The Yes campaign engages people like no other campaign I have ever known precisely because it offers the chance of real, transformative change. It is the only event on the UK horizon which does. Will it happen? Or will we end up a smaller, neoliberal copy of the UK? The answer, uncertain as it is, lies in all our hands.

This is why I despair when  politicians on the left casually dismiss and denigrate us. Change needs people who can embrace opportunity when it arises. There are those who seek independence solely for its own sake, believing any country needs self-determination. Independence is, after all, the natural state for a country. Others swither dependent on whether they believe they’ll be better or worse off. If the referendum is won or lost only by these people, it’s hard to see where the drive for real change will come from.

Cynicism and apathy are self-defeating, creating exactly the kind of result you fear – nothing will change because those who wanted change were so busy hand-wringing that “it won’t change anything” and “England and Scotland will become foreign countries” the chance passes. This is precisely what the Westminster establishment wants: no change.

As you alluded to yourself, change needs some kind of national movement. We had the beginnings of that in Scotland with the Scottish National Party (note, “Scottish national party”, not “Scots nationalist party”). But the independence movement is far broader and wider, encompassing the greens, CND and the radical independence convention on the left, as well as many in business and on the right.

If we do vote for independence, the answer to whether we will be more socially just is a lot more likely to be “Yes” if the left are engaged rather than on the sidelines pouring scorn on the project. Similarly, Scotland and England will remain better friends if those in England are engaged with how change – whether independence or federalism – could work for all of us in creating a new and better country.

So please, rethink the response you gave on Saturday. By all means remain unionist, and fight for a Scotland within the UK. But find an argument that is true to your own ideals, one that provides hope and encouragement to people in Scotland. If you achieve this, a debate between you and, say, Dennis Canavan would be a fantastic contribution to people’s decision making.

If, on reflection, you are unable to find such an argument and Saturday’s answer is the best you can do – or you simply have no interest in the issue – you could be honest and conclude “it’s up to people in Scotland to decide”.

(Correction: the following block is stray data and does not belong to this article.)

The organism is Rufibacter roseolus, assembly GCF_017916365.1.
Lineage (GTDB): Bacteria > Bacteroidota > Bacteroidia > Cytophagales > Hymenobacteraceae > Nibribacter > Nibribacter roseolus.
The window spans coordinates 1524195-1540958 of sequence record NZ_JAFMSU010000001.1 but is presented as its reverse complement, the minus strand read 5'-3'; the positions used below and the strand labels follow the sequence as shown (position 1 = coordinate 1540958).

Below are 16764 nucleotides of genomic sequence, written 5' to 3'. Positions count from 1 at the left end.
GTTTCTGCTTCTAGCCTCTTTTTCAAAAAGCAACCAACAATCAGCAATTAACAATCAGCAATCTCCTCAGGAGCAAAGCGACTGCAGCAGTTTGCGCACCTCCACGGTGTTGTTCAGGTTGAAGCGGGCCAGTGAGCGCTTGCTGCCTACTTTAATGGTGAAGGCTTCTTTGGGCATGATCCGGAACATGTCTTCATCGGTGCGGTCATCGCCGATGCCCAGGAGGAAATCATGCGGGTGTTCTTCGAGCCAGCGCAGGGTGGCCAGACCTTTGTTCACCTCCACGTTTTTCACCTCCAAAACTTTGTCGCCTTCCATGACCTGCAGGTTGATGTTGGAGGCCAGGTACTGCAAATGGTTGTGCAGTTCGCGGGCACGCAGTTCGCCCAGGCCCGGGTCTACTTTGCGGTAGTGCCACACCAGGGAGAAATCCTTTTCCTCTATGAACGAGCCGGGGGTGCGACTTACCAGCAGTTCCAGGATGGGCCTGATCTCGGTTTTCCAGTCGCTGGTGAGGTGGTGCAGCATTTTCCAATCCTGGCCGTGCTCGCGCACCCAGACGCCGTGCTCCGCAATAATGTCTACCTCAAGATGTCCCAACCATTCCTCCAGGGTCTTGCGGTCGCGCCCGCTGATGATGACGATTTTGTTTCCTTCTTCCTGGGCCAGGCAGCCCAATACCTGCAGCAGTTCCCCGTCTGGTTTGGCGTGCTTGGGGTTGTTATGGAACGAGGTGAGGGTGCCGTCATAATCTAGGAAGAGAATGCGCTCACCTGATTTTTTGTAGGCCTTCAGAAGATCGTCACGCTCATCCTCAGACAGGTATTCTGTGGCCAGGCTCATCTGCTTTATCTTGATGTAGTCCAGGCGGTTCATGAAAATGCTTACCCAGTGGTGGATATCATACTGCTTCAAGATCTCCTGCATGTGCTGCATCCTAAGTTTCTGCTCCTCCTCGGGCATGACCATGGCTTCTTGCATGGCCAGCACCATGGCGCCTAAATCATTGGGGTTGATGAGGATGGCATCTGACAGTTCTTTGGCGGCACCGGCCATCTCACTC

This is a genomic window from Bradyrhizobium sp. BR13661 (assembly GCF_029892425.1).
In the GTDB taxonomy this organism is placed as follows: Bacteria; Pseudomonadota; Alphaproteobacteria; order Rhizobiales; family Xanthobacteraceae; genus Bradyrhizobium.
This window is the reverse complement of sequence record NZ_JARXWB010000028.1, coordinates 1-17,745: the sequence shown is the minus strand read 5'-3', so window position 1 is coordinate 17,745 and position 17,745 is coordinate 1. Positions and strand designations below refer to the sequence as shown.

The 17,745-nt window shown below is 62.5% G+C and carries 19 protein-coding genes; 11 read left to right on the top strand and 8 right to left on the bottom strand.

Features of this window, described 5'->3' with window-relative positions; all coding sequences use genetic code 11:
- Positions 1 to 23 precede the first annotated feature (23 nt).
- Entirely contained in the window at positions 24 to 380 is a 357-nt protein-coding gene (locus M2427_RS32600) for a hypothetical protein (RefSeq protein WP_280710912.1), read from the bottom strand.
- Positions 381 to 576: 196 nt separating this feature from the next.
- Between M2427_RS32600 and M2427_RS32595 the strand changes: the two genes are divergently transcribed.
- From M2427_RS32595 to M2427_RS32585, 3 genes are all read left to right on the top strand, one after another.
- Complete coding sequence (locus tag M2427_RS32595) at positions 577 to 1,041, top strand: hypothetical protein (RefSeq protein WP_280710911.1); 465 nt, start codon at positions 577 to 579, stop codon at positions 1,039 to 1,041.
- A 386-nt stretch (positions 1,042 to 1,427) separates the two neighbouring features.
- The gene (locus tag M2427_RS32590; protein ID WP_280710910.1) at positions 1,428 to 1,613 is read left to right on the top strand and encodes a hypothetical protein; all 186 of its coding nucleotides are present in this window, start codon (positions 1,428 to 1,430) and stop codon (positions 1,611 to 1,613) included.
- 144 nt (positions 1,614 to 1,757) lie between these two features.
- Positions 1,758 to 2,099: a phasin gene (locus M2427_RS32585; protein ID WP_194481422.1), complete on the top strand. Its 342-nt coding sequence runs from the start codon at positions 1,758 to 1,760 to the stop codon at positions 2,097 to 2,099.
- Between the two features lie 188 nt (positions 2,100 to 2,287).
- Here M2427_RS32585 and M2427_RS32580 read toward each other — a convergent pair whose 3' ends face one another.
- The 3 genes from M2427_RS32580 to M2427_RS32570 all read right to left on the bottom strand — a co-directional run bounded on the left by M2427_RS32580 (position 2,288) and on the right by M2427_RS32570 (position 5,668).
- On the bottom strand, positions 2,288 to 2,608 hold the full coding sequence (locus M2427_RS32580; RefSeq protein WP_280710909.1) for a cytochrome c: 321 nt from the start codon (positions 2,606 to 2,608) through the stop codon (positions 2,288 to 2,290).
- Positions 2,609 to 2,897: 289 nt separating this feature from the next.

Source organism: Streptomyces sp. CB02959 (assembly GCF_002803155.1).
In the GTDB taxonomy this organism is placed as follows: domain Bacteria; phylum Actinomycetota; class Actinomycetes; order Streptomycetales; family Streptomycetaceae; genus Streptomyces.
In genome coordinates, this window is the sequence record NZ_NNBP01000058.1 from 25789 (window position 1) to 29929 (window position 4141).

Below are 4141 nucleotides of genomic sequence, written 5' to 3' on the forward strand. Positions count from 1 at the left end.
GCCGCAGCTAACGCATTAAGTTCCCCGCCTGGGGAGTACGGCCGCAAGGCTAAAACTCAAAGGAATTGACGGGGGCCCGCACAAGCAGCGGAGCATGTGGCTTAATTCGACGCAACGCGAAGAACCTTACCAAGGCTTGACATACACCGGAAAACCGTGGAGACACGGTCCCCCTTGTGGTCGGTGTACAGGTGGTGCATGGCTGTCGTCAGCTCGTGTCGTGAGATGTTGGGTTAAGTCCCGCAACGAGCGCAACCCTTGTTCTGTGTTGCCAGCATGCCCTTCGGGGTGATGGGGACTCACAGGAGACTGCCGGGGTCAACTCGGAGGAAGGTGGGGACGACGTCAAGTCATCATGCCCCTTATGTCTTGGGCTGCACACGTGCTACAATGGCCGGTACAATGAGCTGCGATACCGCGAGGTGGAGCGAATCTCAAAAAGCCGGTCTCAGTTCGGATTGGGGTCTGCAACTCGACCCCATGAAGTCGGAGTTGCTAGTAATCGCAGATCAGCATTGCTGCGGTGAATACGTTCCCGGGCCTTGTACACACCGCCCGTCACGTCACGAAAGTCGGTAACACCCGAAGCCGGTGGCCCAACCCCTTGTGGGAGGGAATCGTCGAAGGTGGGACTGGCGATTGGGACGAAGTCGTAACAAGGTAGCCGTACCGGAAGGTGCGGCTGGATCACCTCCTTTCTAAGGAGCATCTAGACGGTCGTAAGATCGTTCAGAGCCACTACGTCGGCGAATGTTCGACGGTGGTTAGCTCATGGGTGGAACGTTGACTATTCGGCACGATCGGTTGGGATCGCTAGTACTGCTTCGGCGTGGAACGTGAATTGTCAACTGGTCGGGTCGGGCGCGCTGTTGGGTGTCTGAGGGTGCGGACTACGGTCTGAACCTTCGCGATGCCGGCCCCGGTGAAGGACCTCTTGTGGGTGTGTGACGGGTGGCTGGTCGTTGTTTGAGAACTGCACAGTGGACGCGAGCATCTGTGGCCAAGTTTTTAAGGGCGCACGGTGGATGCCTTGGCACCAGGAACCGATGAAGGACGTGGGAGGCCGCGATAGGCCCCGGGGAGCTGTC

Whatever happens in 2014, it’s ludicrous to suggest you will suddenly become “more foreign” to us. It would be sad to think you would see political independence making us foreigners to you, and sadder still if you really feel that matters.

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70 to “A letter to Tony Benn”

  1. Sunshine on Crieff says:

    Tony Benn’s response to the prospect of Scottish independence is truly depressing, although, looking back, perhaps he always was a (dangerous?) British nationalist.

  2. Craig P says:

    Tony Benn was energy minister when the oil taps were turned on. He knew about the McCrone report and that Scotland would be far richer independent. He knew Britain was in a financial mess, with the IMF bailing the country out and a 3-day week. He knew his duty, and he helped do Scotland over for the greater good. That was his right as a UK minister, but I have never seen him as a friend to Scots.

  3. AndrewFraeGovan says:

    Is this the same Tony Benn that hid the McCrone Report?

  4. Dcanmore says:

    There is much I like about Tony Benn, but he is a Unionist and an International Socialist, which means he regards Scotland as a mere region, not an aspirational country. His perfect world is one made up of federal socialist regions existing to serve a central office. His position is one where people are not independent but dependent, from “cradle to grave the Labour party will look after you… and your wealth, and don’t even think about making a decision without the Party’s permission.” It’s the nature of the beast.